Hunger is a constant problem that we, as human beings, have been trying to solve for years through the advancement of technology. Currently, the Food and Agriculture Organization of the United Nations (FAO) claims that one ninth of the world’s total population between 2014 and 2015 suffer from malnourishment. Considering how the United Nations emphasize that the world population will soon reach 9.7 billion by 2050, there is a need to find sustainable crops to help alleviate this problem. For scientists, this approach is genetically modified organisms, commonly referred to as a GMO or GMOs.
Genetically modified organisms refer to the genetic modification of genes that corporations analyze in a laboratory in order for it to transfer into a crop plant. By implementing genes or modifying them, the crops may acquire traits such as pesticide-resistance, control of pest damage, or giving a greater yield. As a result, we are able to mass produce foods that can help defeat world hunger and feed the growing population. However, with this scientific advancement and benefit, why is there a debate on the usage of GMOs?
Although GMOs provide a substantial amount of food, scientists have not concluded the exact effects of GMOs on people and the environment. Even though scientists have not found a case where the modified genetic material has done any modification of human cells, there are cases that show effects on animals. In a 1988 study by plant biochemist Arpad Pusztai, he revealed that giving rats a GM potato diet led to stunted growth and immune-system changes. Furthermore, another study revealed that having new genes in an organism can change the organism’s metabolism, growth rate, and response to external environmental factors. Thus, while there are cases that show unfavorable effects to animals, one may speculate the future cases that GMOs may have on humans. Recent research conducted by the National Academies of Sciences, Engineering and Medicine don’t appear harmful to humans. However, skeptical beliefs have challenged people’s perspectives on GMOs.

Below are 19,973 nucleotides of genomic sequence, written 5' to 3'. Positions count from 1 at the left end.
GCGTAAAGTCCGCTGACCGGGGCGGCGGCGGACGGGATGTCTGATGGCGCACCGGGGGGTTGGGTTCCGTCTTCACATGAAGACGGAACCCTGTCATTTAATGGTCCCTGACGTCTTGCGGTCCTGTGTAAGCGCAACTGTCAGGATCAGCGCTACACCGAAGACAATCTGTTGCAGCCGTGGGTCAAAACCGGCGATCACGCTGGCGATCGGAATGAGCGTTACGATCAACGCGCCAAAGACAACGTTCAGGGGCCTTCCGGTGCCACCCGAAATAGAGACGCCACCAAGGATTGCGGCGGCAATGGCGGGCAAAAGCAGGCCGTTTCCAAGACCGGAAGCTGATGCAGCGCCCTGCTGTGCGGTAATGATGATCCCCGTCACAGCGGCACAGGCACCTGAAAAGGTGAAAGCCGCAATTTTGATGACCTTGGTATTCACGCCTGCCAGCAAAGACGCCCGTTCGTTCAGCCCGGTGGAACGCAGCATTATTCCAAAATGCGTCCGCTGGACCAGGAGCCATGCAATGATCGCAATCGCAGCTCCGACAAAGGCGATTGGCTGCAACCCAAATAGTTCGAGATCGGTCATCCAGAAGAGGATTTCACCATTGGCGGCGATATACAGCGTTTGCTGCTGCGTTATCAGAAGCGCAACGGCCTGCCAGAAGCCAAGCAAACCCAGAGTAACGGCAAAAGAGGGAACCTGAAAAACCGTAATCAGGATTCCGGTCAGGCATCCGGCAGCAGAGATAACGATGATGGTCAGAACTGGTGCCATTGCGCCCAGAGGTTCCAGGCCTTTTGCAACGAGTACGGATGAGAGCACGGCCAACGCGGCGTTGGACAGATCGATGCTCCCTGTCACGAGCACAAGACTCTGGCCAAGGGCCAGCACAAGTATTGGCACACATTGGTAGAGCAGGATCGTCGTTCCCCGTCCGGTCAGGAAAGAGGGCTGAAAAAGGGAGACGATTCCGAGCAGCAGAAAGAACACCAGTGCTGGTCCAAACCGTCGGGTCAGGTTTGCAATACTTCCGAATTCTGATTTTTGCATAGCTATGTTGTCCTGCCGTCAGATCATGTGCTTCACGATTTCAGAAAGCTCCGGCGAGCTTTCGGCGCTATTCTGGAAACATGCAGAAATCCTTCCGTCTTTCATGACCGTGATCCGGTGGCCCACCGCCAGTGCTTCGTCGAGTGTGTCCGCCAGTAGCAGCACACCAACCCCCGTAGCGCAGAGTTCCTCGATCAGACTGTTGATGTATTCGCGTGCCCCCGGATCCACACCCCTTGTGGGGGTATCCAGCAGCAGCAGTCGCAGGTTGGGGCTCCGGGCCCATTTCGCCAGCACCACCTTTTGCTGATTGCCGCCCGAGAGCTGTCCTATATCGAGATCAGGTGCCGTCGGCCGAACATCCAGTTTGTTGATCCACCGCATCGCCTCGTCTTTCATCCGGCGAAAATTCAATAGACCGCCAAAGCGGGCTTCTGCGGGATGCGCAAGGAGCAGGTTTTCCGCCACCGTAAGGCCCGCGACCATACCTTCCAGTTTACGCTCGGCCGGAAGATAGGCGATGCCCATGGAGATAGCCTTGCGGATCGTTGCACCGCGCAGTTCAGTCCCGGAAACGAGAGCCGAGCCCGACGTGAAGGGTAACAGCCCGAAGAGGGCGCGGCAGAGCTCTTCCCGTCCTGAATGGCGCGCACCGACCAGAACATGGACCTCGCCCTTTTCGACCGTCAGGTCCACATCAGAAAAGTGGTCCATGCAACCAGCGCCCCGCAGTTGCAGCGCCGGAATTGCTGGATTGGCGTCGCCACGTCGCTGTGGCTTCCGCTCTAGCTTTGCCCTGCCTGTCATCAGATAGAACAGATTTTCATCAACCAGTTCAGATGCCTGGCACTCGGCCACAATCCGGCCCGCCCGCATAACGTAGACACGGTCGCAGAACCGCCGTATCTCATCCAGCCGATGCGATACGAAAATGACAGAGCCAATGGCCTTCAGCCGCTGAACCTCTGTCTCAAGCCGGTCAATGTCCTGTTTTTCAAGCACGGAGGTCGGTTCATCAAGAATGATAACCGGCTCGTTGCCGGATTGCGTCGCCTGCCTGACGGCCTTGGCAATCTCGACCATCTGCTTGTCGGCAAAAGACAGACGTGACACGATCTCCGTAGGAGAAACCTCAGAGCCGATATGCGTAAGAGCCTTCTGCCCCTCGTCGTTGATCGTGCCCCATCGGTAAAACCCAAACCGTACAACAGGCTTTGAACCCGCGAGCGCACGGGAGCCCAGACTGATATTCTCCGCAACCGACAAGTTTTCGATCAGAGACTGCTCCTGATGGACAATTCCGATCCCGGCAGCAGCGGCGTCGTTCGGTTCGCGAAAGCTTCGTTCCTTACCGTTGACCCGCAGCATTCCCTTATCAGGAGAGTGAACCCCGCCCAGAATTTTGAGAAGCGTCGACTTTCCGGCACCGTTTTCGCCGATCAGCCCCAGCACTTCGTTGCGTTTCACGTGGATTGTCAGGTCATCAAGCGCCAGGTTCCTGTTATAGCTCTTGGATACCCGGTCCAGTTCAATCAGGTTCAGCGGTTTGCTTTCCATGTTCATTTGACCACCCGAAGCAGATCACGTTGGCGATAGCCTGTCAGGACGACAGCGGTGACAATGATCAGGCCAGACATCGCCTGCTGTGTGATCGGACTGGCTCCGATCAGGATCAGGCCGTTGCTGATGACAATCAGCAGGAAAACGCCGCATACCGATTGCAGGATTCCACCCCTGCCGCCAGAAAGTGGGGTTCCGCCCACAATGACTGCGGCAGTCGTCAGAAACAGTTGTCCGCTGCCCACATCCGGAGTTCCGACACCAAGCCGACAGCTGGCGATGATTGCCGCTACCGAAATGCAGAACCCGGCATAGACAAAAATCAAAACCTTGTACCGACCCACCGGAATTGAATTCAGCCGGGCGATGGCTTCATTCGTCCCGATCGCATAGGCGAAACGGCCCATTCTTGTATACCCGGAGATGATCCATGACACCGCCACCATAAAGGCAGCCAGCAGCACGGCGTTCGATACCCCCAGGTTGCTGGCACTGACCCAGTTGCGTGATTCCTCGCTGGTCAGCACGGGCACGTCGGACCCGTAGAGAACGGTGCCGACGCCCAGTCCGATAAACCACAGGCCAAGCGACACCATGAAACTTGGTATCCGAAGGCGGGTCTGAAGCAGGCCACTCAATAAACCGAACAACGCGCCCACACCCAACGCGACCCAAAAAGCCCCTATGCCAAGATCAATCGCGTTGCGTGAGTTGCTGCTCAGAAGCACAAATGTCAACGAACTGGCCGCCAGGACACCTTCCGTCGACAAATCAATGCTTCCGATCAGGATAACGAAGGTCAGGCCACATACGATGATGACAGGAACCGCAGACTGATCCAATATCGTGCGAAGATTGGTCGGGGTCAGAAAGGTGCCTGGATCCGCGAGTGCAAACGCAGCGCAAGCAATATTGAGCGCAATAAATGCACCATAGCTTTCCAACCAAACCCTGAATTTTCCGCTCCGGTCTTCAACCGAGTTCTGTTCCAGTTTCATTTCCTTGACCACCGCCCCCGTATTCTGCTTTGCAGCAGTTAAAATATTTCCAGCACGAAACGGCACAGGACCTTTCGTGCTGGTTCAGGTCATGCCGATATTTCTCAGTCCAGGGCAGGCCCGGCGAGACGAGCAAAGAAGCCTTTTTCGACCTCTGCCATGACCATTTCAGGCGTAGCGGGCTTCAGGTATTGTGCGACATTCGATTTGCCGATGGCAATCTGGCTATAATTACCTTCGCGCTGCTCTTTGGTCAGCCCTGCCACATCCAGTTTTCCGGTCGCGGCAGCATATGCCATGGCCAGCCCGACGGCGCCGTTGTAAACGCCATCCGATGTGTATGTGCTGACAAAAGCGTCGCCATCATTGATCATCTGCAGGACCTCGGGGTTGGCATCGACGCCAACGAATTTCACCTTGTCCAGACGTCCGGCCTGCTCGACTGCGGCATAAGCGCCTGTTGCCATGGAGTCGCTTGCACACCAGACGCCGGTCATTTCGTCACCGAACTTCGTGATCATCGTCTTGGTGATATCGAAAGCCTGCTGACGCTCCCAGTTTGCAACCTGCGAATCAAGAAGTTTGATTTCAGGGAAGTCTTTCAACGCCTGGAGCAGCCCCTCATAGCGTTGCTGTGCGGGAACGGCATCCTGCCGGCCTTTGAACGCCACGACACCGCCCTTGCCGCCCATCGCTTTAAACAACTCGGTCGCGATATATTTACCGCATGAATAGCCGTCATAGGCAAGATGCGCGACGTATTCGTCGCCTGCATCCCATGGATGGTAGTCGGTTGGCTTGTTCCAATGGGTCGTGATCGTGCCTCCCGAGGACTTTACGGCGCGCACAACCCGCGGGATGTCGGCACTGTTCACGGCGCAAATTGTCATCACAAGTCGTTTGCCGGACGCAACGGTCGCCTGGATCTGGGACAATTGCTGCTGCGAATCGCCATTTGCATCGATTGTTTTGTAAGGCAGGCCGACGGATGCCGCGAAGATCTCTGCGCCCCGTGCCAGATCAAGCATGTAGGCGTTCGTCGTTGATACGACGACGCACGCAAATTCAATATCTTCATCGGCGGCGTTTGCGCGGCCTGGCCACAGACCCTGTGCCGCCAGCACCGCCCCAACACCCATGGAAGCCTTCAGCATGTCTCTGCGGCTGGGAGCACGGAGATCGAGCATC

Due to the lack of evidence on the biological effects of GM crops and its effects on the environment, some countries have even banned them from their agricultural systems. Ethiopia, for example, fears the effects that GMOs may have on the soil and its contribution to climate change. Additionally, although GM crops can provide food to countries that may help supplement their diet, some countries may not want to be a “GMO test.” Like a double-edged sword, while it may solve hunger now, we don’t know what effects it could have in the future.
People emphasize the need for GMO labeling because of the inconclusive research. Even with the main benefit of helping to solve world hunger or feeding the future population, consumers should still have a choice on whether they want to eat GM food. Furthermore, with regulations, this can help provide a greater insight on GMOs and ultimately predict its future trends.
Editor: Summer Lee